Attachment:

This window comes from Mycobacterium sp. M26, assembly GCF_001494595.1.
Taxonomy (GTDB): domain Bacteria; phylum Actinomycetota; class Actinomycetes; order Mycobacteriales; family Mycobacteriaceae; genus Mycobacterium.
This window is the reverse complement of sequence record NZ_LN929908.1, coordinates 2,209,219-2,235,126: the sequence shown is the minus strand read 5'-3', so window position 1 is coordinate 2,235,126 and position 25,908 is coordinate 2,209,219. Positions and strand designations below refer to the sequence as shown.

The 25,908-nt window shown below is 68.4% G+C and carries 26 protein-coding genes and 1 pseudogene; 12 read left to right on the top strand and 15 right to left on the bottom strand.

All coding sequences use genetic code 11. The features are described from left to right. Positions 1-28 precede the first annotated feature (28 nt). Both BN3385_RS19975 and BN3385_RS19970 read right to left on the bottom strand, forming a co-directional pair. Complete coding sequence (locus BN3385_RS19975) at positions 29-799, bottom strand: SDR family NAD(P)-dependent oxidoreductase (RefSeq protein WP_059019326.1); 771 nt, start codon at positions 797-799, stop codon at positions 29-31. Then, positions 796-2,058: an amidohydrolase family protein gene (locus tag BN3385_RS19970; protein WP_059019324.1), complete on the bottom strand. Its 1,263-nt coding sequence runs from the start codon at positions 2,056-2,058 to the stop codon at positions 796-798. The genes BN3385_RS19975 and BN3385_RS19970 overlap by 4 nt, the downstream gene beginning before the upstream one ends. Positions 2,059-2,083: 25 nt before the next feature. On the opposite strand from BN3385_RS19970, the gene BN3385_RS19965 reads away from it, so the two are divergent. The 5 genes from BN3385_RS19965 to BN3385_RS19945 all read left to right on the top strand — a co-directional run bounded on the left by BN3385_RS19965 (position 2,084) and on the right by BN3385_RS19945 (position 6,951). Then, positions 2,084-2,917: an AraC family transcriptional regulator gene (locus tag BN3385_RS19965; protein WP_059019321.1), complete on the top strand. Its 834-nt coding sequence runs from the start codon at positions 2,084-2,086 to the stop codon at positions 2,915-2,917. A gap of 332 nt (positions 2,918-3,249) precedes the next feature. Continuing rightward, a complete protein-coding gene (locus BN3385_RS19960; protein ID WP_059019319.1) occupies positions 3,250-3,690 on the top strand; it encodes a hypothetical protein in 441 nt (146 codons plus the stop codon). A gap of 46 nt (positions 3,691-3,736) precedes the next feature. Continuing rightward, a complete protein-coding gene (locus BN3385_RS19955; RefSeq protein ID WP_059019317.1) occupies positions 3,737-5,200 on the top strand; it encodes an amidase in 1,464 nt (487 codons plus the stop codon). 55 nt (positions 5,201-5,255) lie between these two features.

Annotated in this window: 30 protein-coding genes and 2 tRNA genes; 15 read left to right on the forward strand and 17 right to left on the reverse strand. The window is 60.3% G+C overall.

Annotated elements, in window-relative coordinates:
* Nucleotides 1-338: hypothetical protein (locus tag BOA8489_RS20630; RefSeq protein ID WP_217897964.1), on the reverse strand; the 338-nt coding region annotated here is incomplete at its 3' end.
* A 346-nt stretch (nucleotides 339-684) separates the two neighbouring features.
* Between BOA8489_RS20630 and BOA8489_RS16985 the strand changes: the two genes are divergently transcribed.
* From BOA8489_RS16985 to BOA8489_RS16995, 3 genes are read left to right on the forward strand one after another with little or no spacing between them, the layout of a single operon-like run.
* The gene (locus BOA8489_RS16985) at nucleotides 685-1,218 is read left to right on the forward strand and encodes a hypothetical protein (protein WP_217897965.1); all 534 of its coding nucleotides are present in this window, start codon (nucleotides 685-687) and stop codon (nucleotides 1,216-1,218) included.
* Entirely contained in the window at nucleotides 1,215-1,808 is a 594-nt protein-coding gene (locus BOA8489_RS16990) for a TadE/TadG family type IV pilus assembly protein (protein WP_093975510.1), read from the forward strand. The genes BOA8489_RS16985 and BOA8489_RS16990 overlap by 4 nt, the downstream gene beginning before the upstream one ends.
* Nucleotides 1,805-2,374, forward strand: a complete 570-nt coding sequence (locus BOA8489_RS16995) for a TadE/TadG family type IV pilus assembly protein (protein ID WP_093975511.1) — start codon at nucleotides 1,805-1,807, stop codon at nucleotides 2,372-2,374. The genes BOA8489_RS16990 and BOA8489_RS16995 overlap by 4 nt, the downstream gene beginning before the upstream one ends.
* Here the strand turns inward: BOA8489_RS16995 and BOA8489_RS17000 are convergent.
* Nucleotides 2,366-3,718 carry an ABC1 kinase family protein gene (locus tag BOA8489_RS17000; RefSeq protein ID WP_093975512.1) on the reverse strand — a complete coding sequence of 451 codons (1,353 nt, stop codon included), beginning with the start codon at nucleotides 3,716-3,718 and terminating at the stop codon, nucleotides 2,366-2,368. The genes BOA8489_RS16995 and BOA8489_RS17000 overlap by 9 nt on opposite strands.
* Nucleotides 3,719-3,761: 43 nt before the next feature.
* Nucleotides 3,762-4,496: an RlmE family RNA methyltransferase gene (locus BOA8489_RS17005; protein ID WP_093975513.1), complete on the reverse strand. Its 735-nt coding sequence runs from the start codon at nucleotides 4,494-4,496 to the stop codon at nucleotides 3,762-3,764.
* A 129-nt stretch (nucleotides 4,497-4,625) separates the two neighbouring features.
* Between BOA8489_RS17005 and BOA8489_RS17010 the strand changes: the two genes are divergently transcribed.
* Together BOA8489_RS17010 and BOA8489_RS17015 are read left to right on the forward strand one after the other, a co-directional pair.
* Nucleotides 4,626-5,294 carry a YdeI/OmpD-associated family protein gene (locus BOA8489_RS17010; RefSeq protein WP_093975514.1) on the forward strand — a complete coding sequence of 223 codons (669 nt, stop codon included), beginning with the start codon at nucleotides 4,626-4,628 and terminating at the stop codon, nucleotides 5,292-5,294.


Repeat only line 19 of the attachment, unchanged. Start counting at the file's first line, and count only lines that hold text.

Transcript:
* A 129-nt stretch (nucleotides 4,497-4,625) separates the two neighbouring features.